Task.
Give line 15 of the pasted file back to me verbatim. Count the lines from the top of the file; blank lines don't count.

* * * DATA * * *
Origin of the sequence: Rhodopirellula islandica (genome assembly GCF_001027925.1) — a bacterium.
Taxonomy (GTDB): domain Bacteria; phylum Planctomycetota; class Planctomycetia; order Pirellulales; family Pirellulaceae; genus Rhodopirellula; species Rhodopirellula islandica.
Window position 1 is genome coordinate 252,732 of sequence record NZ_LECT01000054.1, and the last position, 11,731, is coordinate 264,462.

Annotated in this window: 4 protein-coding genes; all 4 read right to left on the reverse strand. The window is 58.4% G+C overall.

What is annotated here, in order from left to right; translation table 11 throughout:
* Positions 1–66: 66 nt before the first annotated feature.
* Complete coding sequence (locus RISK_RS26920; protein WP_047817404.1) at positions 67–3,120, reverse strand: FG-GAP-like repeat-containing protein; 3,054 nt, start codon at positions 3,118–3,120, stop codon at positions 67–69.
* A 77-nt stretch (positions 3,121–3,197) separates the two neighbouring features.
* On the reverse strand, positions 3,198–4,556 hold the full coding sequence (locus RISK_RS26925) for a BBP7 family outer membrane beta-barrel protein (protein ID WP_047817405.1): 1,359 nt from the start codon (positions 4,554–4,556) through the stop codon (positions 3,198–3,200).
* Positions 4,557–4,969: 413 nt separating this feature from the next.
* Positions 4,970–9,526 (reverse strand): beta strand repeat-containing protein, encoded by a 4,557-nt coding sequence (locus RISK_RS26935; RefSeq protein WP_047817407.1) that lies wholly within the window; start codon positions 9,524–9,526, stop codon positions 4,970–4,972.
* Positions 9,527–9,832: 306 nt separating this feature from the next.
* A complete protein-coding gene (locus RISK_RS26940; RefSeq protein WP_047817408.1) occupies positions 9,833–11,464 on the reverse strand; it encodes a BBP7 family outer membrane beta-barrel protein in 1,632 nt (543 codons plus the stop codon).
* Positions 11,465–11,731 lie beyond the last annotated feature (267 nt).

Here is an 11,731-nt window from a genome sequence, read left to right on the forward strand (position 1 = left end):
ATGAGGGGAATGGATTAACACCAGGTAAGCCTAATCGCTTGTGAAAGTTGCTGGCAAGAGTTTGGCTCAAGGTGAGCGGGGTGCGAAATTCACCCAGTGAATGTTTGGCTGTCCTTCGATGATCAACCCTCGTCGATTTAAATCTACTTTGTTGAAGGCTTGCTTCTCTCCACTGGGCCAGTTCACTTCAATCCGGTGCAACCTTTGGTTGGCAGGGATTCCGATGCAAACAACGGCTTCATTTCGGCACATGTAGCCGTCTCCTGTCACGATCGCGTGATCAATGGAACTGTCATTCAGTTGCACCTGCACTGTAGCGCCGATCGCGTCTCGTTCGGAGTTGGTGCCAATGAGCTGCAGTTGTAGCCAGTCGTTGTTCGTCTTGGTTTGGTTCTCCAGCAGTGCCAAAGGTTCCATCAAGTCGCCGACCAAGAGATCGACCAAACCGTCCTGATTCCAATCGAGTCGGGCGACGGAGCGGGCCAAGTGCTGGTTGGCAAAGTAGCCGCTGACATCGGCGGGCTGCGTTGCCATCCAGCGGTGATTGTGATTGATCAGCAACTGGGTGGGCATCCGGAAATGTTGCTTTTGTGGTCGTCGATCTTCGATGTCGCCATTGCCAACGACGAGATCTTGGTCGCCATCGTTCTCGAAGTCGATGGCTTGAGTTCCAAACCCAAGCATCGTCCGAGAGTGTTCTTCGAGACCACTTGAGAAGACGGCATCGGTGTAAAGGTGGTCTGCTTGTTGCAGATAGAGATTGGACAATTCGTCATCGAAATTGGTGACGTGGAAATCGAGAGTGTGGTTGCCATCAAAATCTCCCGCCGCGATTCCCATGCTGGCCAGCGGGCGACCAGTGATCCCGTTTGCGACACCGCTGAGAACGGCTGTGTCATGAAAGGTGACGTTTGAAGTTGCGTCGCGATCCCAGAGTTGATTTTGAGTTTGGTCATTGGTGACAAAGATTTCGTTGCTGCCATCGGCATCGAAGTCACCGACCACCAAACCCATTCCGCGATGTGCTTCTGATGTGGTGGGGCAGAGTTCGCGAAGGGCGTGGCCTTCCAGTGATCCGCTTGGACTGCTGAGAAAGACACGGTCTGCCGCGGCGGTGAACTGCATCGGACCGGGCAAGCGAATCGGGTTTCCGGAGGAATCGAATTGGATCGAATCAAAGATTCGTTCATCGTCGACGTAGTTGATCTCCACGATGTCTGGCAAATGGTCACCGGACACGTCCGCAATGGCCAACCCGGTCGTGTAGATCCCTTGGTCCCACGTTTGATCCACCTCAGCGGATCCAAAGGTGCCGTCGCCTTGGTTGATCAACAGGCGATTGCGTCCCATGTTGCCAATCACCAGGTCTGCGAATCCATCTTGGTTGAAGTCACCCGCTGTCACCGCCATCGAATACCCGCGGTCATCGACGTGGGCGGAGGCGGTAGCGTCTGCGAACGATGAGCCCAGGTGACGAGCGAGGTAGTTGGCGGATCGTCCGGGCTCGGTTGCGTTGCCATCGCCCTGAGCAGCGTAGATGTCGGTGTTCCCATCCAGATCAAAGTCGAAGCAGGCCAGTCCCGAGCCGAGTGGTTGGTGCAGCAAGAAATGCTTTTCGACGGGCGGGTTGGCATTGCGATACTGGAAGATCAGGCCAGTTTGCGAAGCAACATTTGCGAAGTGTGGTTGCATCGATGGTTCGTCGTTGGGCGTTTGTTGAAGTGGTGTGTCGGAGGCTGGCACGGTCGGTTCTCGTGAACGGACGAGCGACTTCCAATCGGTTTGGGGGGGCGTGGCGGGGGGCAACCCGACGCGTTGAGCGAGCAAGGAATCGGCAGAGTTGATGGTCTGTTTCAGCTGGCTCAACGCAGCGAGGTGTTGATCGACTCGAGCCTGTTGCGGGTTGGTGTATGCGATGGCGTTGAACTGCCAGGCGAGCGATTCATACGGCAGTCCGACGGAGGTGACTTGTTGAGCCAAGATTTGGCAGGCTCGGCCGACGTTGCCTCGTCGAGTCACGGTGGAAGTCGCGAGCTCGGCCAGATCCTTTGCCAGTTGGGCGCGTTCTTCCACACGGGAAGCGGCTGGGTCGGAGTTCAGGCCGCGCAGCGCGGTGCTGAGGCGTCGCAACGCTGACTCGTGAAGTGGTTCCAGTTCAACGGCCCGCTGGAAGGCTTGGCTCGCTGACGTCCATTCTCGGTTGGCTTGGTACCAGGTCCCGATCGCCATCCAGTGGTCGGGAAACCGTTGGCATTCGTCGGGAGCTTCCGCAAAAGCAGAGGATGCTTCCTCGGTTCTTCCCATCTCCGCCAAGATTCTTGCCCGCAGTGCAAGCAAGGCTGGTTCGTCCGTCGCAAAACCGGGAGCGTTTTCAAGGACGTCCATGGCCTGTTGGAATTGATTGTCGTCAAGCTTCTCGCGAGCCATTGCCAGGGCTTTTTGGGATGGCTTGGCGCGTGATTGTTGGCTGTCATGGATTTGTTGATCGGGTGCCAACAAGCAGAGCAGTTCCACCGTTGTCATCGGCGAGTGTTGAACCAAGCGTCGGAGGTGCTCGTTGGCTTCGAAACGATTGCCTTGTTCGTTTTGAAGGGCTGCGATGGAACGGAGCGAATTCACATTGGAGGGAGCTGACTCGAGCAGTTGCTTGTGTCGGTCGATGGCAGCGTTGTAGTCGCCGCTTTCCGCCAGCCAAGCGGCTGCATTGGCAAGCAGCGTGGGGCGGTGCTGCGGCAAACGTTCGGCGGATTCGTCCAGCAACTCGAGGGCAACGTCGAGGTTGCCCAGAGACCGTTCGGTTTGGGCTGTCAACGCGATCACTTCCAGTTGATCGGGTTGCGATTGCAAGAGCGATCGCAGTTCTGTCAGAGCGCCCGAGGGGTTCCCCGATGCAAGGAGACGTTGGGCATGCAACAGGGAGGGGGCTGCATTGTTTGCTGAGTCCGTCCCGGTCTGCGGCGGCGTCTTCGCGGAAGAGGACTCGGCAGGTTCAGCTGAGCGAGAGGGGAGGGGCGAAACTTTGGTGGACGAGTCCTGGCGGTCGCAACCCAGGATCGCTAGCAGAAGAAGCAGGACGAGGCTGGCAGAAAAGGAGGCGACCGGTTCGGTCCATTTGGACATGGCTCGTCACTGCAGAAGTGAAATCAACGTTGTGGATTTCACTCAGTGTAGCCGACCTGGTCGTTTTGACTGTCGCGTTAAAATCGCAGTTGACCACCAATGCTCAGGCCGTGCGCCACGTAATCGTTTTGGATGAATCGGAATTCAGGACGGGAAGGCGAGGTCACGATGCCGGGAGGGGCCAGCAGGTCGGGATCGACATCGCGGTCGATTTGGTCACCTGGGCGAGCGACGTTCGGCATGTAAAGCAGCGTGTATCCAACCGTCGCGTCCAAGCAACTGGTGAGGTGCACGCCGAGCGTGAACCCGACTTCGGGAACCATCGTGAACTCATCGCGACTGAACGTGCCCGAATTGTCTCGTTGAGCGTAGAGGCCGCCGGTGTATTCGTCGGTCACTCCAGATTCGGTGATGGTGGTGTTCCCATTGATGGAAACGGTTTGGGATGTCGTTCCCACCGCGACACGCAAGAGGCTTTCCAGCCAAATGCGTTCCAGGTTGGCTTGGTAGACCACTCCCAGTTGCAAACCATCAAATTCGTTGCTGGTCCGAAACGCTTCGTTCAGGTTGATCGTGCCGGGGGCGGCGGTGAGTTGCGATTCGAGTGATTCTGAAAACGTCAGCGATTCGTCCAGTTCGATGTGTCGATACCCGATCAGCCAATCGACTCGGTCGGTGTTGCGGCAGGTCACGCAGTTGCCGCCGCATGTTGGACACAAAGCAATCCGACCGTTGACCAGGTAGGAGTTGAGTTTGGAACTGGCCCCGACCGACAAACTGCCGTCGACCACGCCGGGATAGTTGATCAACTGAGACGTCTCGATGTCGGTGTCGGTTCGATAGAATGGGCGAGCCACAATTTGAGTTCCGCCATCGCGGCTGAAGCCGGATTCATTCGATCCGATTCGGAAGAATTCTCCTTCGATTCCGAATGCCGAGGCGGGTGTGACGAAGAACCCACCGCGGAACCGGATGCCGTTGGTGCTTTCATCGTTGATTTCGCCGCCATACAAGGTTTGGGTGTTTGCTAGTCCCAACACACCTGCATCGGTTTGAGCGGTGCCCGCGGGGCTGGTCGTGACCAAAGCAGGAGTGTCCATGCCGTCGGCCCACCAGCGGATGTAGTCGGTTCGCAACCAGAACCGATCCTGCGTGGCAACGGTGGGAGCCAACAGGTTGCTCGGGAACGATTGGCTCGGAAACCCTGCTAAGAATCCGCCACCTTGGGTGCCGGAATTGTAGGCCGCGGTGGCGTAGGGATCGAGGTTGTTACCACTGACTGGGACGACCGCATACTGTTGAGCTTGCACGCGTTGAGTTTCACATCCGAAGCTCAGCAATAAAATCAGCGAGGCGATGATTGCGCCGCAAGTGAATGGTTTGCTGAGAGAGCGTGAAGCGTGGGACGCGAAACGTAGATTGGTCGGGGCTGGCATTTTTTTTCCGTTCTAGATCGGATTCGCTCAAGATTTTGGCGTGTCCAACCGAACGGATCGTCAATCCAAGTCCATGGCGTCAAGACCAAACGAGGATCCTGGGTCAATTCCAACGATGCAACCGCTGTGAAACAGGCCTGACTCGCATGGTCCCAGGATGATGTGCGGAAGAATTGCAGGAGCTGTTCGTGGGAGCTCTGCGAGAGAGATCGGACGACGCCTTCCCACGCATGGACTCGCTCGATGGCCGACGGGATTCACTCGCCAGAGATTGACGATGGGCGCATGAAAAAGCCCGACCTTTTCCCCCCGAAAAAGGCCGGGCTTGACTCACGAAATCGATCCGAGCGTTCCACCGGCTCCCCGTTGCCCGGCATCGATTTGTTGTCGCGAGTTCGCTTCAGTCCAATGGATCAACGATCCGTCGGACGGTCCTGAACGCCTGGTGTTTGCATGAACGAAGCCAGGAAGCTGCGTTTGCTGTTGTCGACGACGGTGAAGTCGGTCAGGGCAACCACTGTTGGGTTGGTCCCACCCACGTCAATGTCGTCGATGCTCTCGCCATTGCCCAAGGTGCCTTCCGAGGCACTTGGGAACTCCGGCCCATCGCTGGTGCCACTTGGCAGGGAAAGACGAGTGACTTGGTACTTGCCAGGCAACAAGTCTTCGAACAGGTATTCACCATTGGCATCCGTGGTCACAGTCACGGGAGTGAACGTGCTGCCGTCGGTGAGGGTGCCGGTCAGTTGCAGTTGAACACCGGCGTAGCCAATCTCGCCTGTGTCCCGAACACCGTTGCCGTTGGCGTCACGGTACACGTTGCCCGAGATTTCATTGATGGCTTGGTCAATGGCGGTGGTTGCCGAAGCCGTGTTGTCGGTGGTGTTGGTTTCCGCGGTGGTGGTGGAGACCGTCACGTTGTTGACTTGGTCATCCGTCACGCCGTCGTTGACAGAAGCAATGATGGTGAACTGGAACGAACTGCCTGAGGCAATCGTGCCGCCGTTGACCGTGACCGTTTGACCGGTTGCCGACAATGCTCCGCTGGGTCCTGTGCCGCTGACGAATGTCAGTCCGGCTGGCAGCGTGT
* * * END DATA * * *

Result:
Here is an 11,731-nt window from a genome sequence, read left to right on the forward strand (position 1 = left end):